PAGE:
The Quiet Cruelty

March 30, 2012


When people are angry. They need someone to whack. You got to take it out on someone. And so the ‘outsider’. Blame that guy. Because my children won’t listen to me. Or my wife turns away at night. Or my job is gone. Or the world doesn’t pay attention. Blame that guy who smells different. Who has an accent. Whose skin is dark. Or too light. Or blame yourself. And fall into a bottle. Or off the cliff of a syringe. Alone in a motel room. Afterwards. Or a church. Or the couch in front of the television. Instead of facing life. Eye to eye. And seeing its quiet cruelty.

………………………………………………..

A PROFITABLE RELATIONSHIP DANCES INTO HELL

 

Mr. Edwards stepped. One two three. Slide. A fox trot into Mr. Newton’s office. His flashy brown slickers smoothly. Across the hand woven tapestry. How happy were his shoes. If they’d been Oxfords. They would have received awards.

Mr. Edwards and Mr. Newton. Filling up the room. With hand shakes and good will. Oh but how dark it was. At the corners of the room. As if they never met. But disappeared into some endless well. Running parallel. Forever. Never touching. Leaving a gap in between. That was equal to the least known irrational number. Except. There’s always an except. From one corner where the back lighting had the effect of highlighting the banker’s profile. Making him look. Sinister. Cruel. Tempting lips Mr. Edwards imagined. Involuntarily. Marauding across the thighs of Mrs. Newton. Where the pink reigned. Down like juice from a sluice. Of watermelon. From a glee hidden in favors received. Mr. Newton’s smile.

Mr. Newton stood up and motioned to the chair. In front of his desk. The chair wiggled a little. Looking forward to. Fanny’s delight. The chair opened her legs. Mr. Edwards surveyed the room. To make sure that there wasn’t someone buried in the shadows. Mr. Edwards sat. In the lap. Of the chair.

“I’m glad we finally have met.” Mr. Newton blinked. A strobe light. In the middle of a dance floor. Except it was his smile. A dark voice was crowded in his mouth. And wanted out.

Mr. Edwards wondered if Mr. Newton hadn’t been born. Early in the morning. On the dangerous shores of the darkened room. Mr. Edwards noticed that the banker seemed to be talking with his mouth full. Like a shark. Too many teeth in his words. Too pearly white. He reminded Mr. Edwards of Marlon Brando. In the Godfather. Offering his condolences. To those about to be deceased.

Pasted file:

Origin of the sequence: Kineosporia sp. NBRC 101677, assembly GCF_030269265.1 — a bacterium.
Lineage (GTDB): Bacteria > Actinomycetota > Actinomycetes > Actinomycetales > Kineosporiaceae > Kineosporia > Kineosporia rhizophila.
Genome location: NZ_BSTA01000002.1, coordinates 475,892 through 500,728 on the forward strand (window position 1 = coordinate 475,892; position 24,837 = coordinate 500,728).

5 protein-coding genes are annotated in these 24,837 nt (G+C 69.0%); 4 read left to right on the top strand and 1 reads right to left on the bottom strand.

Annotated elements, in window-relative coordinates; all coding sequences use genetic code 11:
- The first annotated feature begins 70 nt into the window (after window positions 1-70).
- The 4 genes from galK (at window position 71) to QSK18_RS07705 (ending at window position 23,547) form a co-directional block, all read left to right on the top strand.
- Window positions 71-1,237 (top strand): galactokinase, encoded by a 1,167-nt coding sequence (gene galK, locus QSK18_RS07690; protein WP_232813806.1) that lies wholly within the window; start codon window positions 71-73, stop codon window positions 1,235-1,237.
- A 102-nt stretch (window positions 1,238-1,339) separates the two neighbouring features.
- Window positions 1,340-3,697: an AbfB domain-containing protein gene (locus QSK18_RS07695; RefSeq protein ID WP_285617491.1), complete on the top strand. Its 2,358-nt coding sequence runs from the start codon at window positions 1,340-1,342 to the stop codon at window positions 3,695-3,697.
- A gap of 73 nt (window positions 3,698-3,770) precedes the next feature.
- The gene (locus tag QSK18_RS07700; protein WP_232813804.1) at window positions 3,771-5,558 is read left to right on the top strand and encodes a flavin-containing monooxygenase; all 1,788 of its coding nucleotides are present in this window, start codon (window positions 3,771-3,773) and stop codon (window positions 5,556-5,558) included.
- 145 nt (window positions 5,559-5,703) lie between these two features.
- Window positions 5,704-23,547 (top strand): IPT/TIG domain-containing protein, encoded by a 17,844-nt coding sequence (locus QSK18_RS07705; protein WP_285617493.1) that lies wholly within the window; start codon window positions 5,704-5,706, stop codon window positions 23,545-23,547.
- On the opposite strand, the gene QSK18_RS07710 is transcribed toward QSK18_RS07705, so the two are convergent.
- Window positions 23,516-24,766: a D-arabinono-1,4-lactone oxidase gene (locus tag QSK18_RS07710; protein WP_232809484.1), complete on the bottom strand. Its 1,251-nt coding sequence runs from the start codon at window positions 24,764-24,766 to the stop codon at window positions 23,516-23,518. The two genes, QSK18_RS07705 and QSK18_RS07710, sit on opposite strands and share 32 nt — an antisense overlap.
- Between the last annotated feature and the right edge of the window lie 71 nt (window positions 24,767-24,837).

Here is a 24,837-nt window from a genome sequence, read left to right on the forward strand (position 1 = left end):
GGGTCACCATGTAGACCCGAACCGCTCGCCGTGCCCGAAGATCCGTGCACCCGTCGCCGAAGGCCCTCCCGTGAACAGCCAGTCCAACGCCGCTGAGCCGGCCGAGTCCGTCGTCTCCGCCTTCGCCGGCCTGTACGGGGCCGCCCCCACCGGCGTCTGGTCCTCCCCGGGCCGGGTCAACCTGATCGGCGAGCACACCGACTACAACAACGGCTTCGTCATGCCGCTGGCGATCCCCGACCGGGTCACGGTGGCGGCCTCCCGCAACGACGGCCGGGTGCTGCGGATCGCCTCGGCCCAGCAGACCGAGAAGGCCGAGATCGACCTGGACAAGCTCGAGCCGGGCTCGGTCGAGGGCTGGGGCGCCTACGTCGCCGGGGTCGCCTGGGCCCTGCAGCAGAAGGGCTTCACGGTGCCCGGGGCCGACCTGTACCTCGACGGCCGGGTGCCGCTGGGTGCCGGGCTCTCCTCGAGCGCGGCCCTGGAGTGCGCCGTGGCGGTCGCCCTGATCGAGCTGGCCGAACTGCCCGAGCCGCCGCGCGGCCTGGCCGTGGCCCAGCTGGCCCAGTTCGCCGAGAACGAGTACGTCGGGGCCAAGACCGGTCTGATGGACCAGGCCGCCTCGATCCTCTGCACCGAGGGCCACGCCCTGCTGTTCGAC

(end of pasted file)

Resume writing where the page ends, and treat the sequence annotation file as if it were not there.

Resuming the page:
“I apologize for the darkness of the room,” Mr. Newton said. “I’ve just been to the eye doctor for a new set of glasses. Eyesight isn’t what it once was. All that fine print. Drops in my eyes. Makes them sensitive to light. Not that I’m aware that light has feelings.”

A joke. Who would have thought it. Mr. Edwards smiled. Being polite. Aware that there might be someone around the corner. With a hammer.

“And while I was there,” Mr. Newton continued, “I went to my dentist for a cleaning. He is next door. And what does he do, but pull out a tooth. To add to his pearly necklace. Or maybe he needs to do some work on his cottage. Or pay off a loan shark. So there I was. Drops in my eyes. Cotton baton in my mouth. Doing my imitation of the Godfather. I made him an offer that he couldn’t refuse. Which explains why my words seem muffled. But I can assure you, Mr. Edwards, that there will be no words hidden in that muffle. No small print. No secret code. I’m sure you understand. We both have wives who… how can I put it… have a taste for the better life.”

Mr. Edwards nodded. “Yes, our wives. I have always found it a wise policy not to enter into any discussions regarding my wife. But on that other matter, I too am glad that we finally meet, Mr. Newton. Perhaps we should have met earlier. Business being what it is, we both have been very busy.”

Mr. Newton grunted. What amounted to a fart inside of a smile.

“I sent you a preview of my plans,” Mr. Edwards added. “I hope you’ve had time to look them over.”